Before, 1976 all coffee trades were handled by two cooperative owned coffee processing factories one in Moshi (arabica) and the other in Bukoba (robusta) and then it was sold at the Moshi auction. in 1977 all coffee cooperative unions were dissolved and the government mandated the Coffee Authority of Tanzania. The coffee production in the country suffered drastically due to major governmental interventions and high cost of growing.
Reform in the early 1990s which privatized the industry drastically increased the efficiency of the system. The Tanzanian Coffee Board was reinstated to issue permits and licenses and coffee growing and selling was made entirely independent. Moreover, they are responsible for grading beans and running the Moshi Coffee Auction.
Tanzania Coffee Growing Regions
Three of the most distinctive coffees of Tanzania are Moshi, Arusha, and Kilimanjaro, all grown on the hills of Mt. Kilimanjaro near the Tanzania’s border with Kenya. Tanzania’s high elevation qualifies almost all of its coffee as Strictly High Grown (SHG).
Coffees that come from southern Tanzania tend to benefit from better drying conditions as well as better access to transportation which is a big advantage since a lot of the criticism of defective Tanzanian coffee batches comes from being “steamed” in the shipping containers in transit. Also see Tanzania Peaberry Coffee; Tanzania Kilimanjaro Coffee.
Tanzania coffee grading
All Tanzanian coffee is wet processed (washed), and the Tanzanian coffee grading system is similar to Kenya coffee grading, with Tanzania AA being the highest grade followed by A, B, etc.
Peaberries Coffee Bean
Peaberries are a naturally occurring mutation of the coffee seed that forms a single, small, rounder unit than the two “flat beans” that typically sit face-to-face inside a coffee cherry. While somewhere between 5–12 percent of any yield can be expected to naturally develop peaberries, some coffee varieties and origins tend to see higher occurrence of them, while in others they are uniformly sorted out of each lot in order to maintain screen-size uniformity.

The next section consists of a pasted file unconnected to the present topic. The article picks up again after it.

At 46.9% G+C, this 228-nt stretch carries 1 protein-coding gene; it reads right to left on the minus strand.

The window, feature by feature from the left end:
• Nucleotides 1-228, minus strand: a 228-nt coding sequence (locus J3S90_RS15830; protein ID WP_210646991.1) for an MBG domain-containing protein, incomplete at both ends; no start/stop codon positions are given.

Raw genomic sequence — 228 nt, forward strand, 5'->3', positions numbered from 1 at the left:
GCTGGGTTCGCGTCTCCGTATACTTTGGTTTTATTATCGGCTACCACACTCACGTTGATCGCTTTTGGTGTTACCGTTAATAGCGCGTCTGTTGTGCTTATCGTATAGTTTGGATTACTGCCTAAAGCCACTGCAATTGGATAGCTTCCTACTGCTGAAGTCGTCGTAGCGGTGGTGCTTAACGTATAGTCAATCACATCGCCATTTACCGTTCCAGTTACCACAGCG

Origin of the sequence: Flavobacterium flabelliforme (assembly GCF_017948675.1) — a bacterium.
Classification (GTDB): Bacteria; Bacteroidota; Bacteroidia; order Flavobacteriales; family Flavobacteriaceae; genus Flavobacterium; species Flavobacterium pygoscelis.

In the case of Tanzania, the majority of the coffee exported is bought by Japanese roasters, who prize bean-size uniformity and see peaberries as being an undesirable defect. For this reason, the peaberries are often unsold to the Japanese market, and are the majority of what is available to Western buyers. Some swear by peaberries having a degree of flavor potency that normal flat beans lack, and others can’t tell the difference. They do tend to be slightly pricer on account of both their more limited quantity (since peaberries occur in a smaller percentage of coffee overall) and the labor involved in sorting them out.
Tanzania Coffee Research Institute
The Tanzania Coffee Research Institute was founded in 2000 as a non-profit government company and began operations in September 2001. The institute is primarily government owned and other members of the coffee community have a stake in the company. The company is a non profit and is entirely reliant on government funding, donors and the sale of farming materials and tools. Due to the declining output of coffee in Tanzania since the 1990s the institute is tasked to rejuvenate the coffee industry in the country and help increase revenue from coffee exports. The institute provides a service to the 1000s of farmers in the industry with relevant technological advances and educating farmers on better farming practices